SAN DIEGO – A U.S. Navy plan to redevelop its 70-acre Naval Information Warfare System Command campus along Interstate 5 is drawing some mixed reactions with the deadline for public comment approaching.
The effort to reimagine the NAVWAR site has been several years in the making as officials deemed its World War II-era hangars as obsolete and cumbersome for the cybersecurity personnel currently working there. In May, Navy officials presented five different plans for the site and identified a “preferred alternative” featuring some 10,000 homes, two hotels, office space, retail and new military facilities.
All five plans include getting rid of the old structures visible when driving southbound on I-5 near Old Town and each plan has a potential cost in the billions of dollars.
“The Navy welcomes all official comments on the Draft Environmental Impact Statement (EIS) for the Navy Old Town Campus (OTC) Revitalization effort, and is pleased to see the level of engagement from the community,” Navy Region Southwest Director of Public Affairs Caitlin Rose Ostomel said in a statement. “The Navy is in dire need of new facilities for Naval Information Warfare Systems Command (NAVWAR) to meet their growing cyber warfare and national security missions.
“This project began with industry and community group engagement in 2018, and the Draft EIS is the most recent step towards getting NAVWAR the facilities it needs.”
But some residents say the size and scope of the potential project is too large for comfort.
“The city wants to create a narrative that people are against development,” military spouse Mandy Havlick said Tuesday. “What we’re against is our neighborhood being destroyed.”
The Navy has said it wants to maximize the value of more than 70 acres during the process. Renderings of potential projects highlight adding high-rise luxury condos and a massive transit system.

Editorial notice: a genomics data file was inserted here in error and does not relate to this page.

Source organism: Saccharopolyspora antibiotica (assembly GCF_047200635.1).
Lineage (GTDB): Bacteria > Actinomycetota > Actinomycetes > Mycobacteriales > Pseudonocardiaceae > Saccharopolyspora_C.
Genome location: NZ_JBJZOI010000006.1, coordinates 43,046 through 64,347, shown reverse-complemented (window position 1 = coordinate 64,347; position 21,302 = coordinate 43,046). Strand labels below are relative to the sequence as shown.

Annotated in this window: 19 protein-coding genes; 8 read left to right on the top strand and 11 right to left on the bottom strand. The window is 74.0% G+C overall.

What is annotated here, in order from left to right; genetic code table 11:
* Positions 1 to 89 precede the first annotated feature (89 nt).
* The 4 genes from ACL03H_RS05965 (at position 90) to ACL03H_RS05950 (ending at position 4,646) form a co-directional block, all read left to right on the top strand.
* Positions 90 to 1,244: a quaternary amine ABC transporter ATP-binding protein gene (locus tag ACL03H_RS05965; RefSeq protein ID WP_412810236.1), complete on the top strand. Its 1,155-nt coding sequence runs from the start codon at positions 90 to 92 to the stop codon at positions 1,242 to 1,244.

Members of ‘Save Our Access’ argue it would eliminate opportunities to create public space along the coast.
“They want to jam so many people there that if you are a private citizen living in El Cajon, Santee or even East San Diego, you have no chance to get to the beach,” activist John McNab said. “This is coastal property; this is not inland property. Coastal property is what makes San Diego special.”
An attorney filed a brief in response to the Navy’s Environmental Impact Statement, saying the city and Navy’s plans will have a crippling effect on San Diego’s quality of life.
“The city’s saying ‘build build build build’ but there’s no requirement or very little for affordable housing and unfortunately our community is tired of being sold out to the highest bidder,” Havlick said. “Our community is here and our elected officials are here to serve us.”
Several officials, including U.S. Rep. Scott Peters, D-San Diego, have spoken out in favor of the NAVWAR redevelopment effort. In a statement to FOX 5 Tuesday, Peters said NAVWAR “has never been more important, but it needs our support.”
“This redevelopment also presents an excellent opportunity to leverage our federal investment to redevelop the underutilized and run-down properties in the area, consistent with the growth called for in the Midway-Pacific Highway Community Plan,” Peters said. “I intend to work with local authorities so that this federal project can support revitalization. Working together, we can create a new community that’s beautiful, inviting, transit-oriented, walkable, bikeable and which offers ample amenities, park space, public plazas, and desirable retail and recreation.”
Peters added that the Navy, the city and SANDAG must work with planners and architects to meet the Navy’s defense needs and to “create a new and wonderful neighborhood in the Midway.”
“We are not there yet, but we can and must achieve those ends,” he said. “I expect and will urge that all the parties involved to invest the time and resources necessary to come up with a beautiful design the town could be eager to see built.”
Public comment on the NAVWAR redevelopment effort ends Aug. 2. It can be accessed here.